The company hopes the DRAM chip, which consumes 30% less power than current 50-nm technology, will expand its lead in a market suffering one of its worst downturns ever.
Samsung 40-nm memory chip (click for larger image)
Samsung Electronics on Wednesday said it plans to start selling by the end of this year a DRAM chip built with its new 40-nanometer technology, which is expected to use significantly less power than the current generation of memory chips used in PCs.
Samsung is launching its next-generation technology in an attempt to expand its lead in a market suffering one of its worst downturns ever. Samsung and rivals are moving as quickly as possible toward thinner circuitry to boost power efficiency, increase memory, and lower unit costs.
Samsung claims it's the first in the industry to build DRAM chips with 40-nm circuitry, which is 40 billionths of a meter. The components include a 1-Gb DDR2 chip and a 1-GB, 800-Mbps DDR2 SODIMM. The chips have been validated for use with the Intel GM45 series Express mobile chipsets.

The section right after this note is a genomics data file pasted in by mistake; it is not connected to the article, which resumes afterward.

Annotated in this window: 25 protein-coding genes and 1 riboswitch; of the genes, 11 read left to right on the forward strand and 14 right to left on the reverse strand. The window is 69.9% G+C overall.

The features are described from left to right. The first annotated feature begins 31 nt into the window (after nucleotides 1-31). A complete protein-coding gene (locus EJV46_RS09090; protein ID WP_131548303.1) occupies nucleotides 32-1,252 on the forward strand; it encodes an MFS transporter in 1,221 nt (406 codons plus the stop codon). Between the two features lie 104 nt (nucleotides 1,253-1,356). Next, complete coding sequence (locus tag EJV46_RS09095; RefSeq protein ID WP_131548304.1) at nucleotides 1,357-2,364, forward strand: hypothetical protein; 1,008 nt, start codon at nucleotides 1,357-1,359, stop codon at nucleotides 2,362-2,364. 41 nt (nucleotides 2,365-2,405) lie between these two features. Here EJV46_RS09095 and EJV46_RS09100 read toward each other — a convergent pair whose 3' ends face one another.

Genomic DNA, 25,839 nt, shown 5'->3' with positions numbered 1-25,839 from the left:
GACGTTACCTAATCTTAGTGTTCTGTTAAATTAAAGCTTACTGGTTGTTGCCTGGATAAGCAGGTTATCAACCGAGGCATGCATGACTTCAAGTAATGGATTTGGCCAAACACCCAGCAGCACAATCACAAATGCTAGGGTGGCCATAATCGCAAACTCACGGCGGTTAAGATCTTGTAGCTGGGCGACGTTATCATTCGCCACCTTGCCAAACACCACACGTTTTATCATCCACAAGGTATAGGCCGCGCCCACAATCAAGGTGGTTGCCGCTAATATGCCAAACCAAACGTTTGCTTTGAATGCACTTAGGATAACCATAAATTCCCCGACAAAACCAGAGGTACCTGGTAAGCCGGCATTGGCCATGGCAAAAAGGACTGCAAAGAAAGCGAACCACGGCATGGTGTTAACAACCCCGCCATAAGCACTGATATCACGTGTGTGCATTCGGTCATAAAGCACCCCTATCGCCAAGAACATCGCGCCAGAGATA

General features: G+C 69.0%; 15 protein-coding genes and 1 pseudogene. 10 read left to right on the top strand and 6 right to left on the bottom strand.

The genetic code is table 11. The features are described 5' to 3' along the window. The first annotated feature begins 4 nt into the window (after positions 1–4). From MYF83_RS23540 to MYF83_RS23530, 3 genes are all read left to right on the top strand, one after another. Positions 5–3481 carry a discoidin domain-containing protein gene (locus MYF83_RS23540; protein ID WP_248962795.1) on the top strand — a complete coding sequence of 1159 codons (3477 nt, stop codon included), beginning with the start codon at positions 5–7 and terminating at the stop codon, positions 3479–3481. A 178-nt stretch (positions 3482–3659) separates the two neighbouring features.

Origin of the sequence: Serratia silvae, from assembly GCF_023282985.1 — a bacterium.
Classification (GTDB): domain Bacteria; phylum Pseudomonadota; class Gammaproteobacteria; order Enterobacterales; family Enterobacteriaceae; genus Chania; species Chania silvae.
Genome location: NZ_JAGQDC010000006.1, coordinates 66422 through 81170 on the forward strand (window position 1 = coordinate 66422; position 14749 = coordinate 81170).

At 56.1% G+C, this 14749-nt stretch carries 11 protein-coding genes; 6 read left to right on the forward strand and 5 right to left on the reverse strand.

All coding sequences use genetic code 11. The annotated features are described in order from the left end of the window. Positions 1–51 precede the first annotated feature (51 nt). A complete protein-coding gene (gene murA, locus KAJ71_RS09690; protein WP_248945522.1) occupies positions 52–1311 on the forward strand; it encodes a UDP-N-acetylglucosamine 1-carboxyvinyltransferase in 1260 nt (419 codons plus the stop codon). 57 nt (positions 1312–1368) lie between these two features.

Samsung plans to use its 40-nm technology for mass production of a 2-Gb DDR3 memory chip by the end of the year. Less expensive 40-nm chips, such as DDR2 components, are scheduled to ship in 2010.
Samsung expects the finer DRAM to consume 30% less power than current 50-nm technology. The company expects a 60% productivity gain in migrating to the new manufacturing process.
DRAM chips deliver system memory for PCs and increasingly for mobile devices and game consoles. Makers of the technology, however, have suffered financial setbacks as a result of a market glut that has sent prices plummeting and inventories soaring.
In December, Gartner lowered its 2009 estimates for worldwide semiconductor revenue. The analyst firm expects the market to see a 16.3% decline to $219.2 billion. The drop would mark the first time the industry has suffered back-to-back years of declining sales. Last year, revenue fell by 4.4%, according to Gartner.
Server Market SplitsvilleJust because the server market's in the doldrums doesn't mean innovation has ceased. Far from it -- server technology is enjoying the biggest renaissance since the dawn of x86 systems. But the primary driver is now service providers, not enterprises.
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